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  water storage &

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Greenroofs must achieve a balance between adequate drainage and being able to store water and not dry out too quickly, and this is accomplished by choosing appropriate drainage products and growing media.  But the selection of a specific plant community, greater plant diversity, or simply the particular design parameters desired for certain greenroofs may require additional water.

According to Charlie Miller, "Ideally, even thin systems work optimally with two layers, separated by a geotextile.  The lower level is very light-weight granular mineral material (usually a fired clay).  The roots of the plants will penetrate through the geotextile and will concentrate along the bottom of this layer.  Here they find the best conditions for survival (cool temperatures and more consistent moisture).  If irrigation is included, we choose to introduce the water in the granular layer – further encouraging propagation of roots at the bottom.  If the substrate is chosen to have good water retention qualities, this system will support a variety of plants without irrigation.  When roots are encouraged to grow higher up in the profile, they are much more vulnerable to the effects of varying temperature and moisture," (Charlie Miller, personal communication, April 2000).

If the soil substrate/drainage system cannot hold a certain amount of free water, then additional forms of water storage may be necessary  and can be supplied by several methods.  Certainly, the most "ecologically correct" systems would be those that are considered sustainable, requiring no or little human intervention.

Completely self-sustainable passive water retention systems include using ponding elements welded directly to the protection membrane, and generally can be installed on roofs up to a 4% slope, as shown below, courtesy of Roofscapes, Inc.,

Passive Irrigation by Roofscapes, Inc.


Optigrun Active Irrigation

Or, a more active system incorporating the ponding ridges along with a drain with weir level regulator and an automatic irrigation control is seen above from Optigrün, courtesy of Roofscapes, Inc.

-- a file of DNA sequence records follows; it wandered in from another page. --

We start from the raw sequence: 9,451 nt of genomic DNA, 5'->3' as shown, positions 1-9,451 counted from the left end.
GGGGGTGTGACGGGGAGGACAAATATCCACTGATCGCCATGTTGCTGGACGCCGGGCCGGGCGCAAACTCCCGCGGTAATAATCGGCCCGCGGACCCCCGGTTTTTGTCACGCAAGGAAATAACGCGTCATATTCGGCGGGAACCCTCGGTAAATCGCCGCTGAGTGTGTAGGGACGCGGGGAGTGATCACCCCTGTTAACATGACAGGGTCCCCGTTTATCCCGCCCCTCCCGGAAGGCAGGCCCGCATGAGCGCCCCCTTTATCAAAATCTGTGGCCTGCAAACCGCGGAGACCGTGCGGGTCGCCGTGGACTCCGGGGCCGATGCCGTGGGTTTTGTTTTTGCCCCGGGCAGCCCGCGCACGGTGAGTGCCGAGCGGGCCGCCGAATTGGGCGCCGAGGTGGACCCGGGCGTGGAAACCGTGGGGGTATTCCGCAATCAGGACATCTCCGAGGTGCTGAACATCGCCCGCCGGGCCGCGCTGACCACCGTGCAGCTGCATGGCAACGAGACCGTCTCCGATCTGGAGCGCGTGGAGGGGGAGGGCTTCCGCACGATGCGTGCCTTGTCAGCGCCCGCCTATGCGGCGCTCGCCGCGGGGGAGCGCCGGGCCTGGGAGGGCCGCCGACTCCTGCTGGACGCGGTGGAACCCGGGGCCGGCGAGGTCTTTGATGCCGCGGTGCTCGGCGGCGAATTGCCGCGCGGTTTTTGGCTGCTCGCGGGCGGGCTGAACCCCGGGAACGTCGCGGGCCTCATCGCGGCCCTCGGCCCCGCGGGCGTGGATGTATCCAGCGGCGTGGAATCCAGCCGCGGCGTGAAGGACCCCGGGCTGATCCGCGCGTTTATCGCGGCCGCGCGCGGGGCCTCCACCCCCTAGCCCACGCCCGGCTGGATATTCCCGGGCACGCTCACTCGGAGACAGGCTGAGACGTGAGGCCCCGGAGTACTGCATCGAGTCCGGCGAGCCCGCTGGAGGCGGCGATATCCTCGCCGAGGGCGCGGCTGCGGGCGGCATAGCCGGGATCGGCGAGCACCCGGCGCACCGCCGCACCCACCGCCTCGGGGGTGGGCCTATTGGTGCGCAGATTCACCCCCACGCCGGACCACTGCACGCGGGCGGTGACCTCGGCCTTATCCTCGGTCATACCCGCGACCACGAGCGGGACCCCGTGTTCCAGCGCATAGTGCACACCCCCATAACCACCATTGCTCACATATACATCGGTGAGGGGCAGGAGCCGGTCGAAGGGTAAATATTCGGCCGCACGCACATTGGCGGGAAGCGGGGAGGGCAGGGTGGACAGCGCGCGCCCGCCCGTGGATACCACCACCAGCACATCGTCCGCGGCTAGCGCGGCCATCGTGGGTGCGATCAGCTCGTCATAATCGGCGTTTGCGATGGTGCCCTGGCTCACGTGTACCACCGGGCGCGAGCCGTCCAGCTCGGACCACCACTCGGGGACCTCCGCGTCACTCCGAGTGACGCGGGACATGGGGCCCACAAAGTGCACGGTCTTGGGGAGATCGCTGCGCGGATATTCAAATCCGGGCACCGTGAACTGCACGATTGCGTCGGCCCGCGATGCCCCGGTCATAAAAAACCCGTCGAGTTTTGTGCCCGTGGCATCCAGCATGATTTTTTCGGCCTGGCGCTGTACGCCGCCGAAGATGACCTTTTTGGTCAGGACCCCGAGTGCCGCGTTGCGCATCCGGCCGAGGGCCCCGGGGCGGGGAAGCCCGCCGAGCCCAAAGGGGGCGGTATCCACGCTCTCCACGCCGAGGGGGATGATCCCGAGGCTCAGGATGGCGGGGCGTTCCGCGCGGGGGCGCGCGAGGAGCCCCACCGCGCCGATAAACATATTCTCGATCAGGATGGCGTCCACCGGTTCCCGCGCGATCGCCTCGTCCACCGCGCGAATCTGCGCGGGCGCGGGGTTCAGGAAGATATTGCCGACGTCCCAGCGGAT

Solar Powered Irrigation by Optigrun

Photo Source: Optigrün Die Dachbegrüner Planungsunterlage 98/99 Brochure

Optima, Optigrün and ZinCo have developed active, sustainable, solar powered automatic water collection and irrigation systems.  These systems also have the added sophistication of a maximum and minimum on/off switch to make allowances for possible overnight rainfall filling the reservoir naturally.  For the ultimate environmental self-irrigation system, an additional cistern can be incorporated to store excess rainwater which can be recycled later (Optigrün, 1998/1999; and ZinCo, 1998).

The drawings below show a solar-powered rainwater collection system from Optigrün-Italy on the left and an irrigation detail by Roofscapes, Inc. on the right.

Solar Rainwater Collection System by Optigrun-Italy Recycle Irrigation System by Roofscapes, Inc.


ZinCo Greenroof Water Storage

Source: ZinCo International 3/98 Brochure

For additional water retention capabilities, a damming piece can be installed into the outlets, with inspection chambers or adjustable terrace grills for easy maintenance.

Shown at left is ZinCo's Floradrain FD 60, with its large drainage channels allowing up to 1.5" of water to be stored underneath.  The water reaches the plants by capillary action, and the inspection chamber allows access for maintenance.

Optima/Optigrun Greenroof Water Storage

Detail from Optima’s Planungs-Unterlage 9/97 manual

Optima has designed a self-regulating water retention, storage, and automatic irrigation system utilizing small tanks (1 ½’H) which retain rainwater that has percolated through the substrate. The system then hydraulically releases the stored water automatically when the water dips below the pre-determined minimum level.

As stated earlier, some drainage systems also incorporate water retention capabilities; the stored water reaches the plants by capillary action.  An optional reservoir board layer or retention fleece mat, available from some companies, can be installed to retain and store small amounts of water as well.  Additionally, either a simple automatic drip irrigation system with a manifold delivering water at the base of the profile can be installed, or a more complete (and heavy and costly) irrigation system can be incorporated into any intensive greenroof design which can withstand the added weight.



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